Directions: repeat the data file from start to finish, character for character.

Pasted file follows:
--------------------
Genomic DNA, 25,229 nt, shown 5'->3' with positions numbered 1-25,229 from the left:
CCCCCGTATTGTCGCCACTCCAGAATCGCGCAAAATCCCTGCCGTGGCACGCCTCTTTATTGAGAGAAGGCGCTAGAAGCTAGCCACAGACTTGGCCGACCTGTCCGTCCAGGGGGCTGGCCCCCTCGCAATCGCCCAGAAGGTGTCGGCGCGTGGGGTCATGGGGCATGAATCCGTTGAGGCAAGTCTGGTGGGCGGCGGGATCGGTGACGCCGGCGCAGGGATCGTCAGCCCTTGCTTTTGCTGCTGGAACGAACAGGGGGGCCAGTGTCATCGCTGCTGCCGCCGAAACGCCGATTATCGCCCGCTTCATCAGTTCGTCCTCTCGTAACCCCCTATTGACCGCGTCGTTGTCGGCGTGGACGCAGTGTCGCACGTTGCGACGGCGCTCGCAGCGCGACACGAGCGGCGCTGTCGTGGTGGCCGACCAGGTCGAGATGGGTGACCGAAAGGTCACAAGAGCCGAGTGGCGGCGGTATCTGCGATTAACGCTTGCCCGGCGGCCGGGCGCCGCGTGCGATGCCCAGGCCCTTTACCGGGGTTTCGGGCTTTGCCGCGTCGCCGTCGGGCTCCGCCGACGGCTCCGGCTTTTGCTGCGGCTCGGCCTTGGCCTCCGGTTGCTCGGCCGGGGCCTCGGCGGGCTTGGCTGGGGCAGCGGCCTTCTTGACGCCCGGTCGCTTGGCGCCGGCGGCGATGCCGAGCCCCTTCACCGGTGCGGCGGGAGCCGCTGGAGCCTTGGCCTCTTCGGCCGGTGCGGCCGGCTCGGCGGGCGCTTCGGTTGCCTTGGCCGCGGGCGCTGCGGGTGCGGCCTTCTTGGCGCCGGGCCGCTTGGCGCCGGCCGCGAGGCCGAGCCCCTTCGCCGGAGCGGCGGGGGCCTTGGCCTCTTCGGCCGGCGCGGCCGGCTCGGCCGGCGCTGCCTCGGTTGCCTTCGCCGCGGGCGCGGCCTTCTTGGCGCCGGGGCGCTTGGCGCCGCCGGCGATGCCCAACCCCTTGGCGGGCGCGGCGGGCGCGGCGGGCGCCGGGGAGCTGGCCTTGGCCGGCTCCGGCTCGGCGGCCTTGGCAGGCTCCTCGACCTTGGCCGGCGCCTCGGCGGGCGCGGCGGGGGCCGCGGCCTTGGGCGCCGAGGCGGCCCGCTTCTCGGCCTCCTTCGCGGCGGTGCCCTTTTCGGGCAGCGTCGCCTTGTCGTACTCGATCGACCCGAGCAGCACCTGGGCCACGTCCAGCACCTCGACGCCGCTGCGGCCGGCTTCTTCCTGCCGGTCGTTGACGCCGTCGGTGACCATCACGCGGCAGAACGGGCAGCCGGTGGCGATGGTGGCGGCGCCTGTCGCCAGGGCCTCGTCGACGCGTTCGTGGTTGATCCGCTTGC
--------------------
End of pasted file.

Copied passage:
Genomic DNA, 25,229 nt, shown 5'->3' with positions numbered 1-25,229 from the left:
CCCCCGTATTGTCGCCACTCCAGAATCGCGCAAAATCCCTGCCGTGGCACGCCTCTTTATTGAGAGAAGGCGCTAGAAGCTAGCCACAGACTTGGCCGACCTGTCCGTCCAGGGGGCTGGCCCCCTCGCAATCGCCCAGAAGGTGTCGGCGCGTGGGGTCATGGGGCATGAATCCGTTGAGGCAAGTCTGGTGGGCGGCGGGATCGGTGACGCCGGCGCAGGGATCGTCAGCCCTTGCTTTTGCTGCTGGAACGAACAGGGGGGCCAGTGTCATCGCTGCTGCCGCCGAAACGCCGATTATCGCCCGCTTCATCAGTTCGTCCTCTCGTAACCCCCTATTGACCGCGTCGTTGTCGGCGTGGACGCAGTGTCGCACGTTGCGACGGCGCTCGCAGCGCGACACGAGCGGCGCTGTCGTGGTGGCCGACCAGGTCGAGATGGGTGACCGAAAGGTCACAAGAGCCGAGTGGCGGCGGTATCTGCGATTAACGCTTGCCCGGCGGCCGGGCGCCGCGTGCGATGCCCAGGCCCTTTACCGGGGTTTCGGGCTTTGCCGCGTCGCCGTCGGGCTCCGCCGACGGCTCCGGCTTTTGCTGCGGCTCGGCCTTGGCCTCCGGTTGCTCGGCCGGGGCCTCGGCGGGCTTGGCTGGGGCAGCGGCCTTCTTGACGCCCGGTCGCTTGGCGCCGGCGGCGATGCCGAGCCCCTTCACCGGTGCGGCGGGAGCCGCTGGAGCCTTGGCCTCTTCGGCCGGTGCGGCCGGCTCGGCGGGCGCTTCGGTTGCCTTGGCCGCGGGCGCTGCGGGTGCGGCCTTCTTGGCGCCGGGCCGCTTGGCGCCGGCCGCGAGGCCGAGCCCCTTCGCCGGAGCGGCGGGGGCCTTGGCCTCTTCGGCCGGCGCGGCCGGCTCGGCCGGCGCTGCCTCGGTTGCCTTCGCCGCGGGCGCGGCCTTCTTGGCGCCGGGGCGCTTGGCGCCGCCGGCGATGCCCAACCCCTTGGCGGGCGCGGCGGGCGCGGCGGGCGCCGGGGAGCTGGCCTTGGCCGGCTCCGGCTCGGCGGCCTTGGCAGGCTCCTCGACCTTGGCCGGCGCCTCGGCGGGCGCGGCGGGGGCCGCGGCCTTGGGCGCCGAGGCGGCCCGCTTCTCGGCCTCCTTCGCGGCGGTGCCCTTTTCGGGCAGCGTCGCCTTGTCGTACTCGATCGACCCGAGCAGCACCTGGGCCACGTCCAGCACCTCGACGCCGCTGCGGCCGGCTTCTTCCTGCCGGTCGTTGACGCCGTCGGTGACCATCACGCGGCAGAACGGGCAGCCGGTGGCGATGGTGGCGGCGCCTGTCGCCAGGGCCTCGTCGACGCGTTCGTGGTTGATCCGCTTGC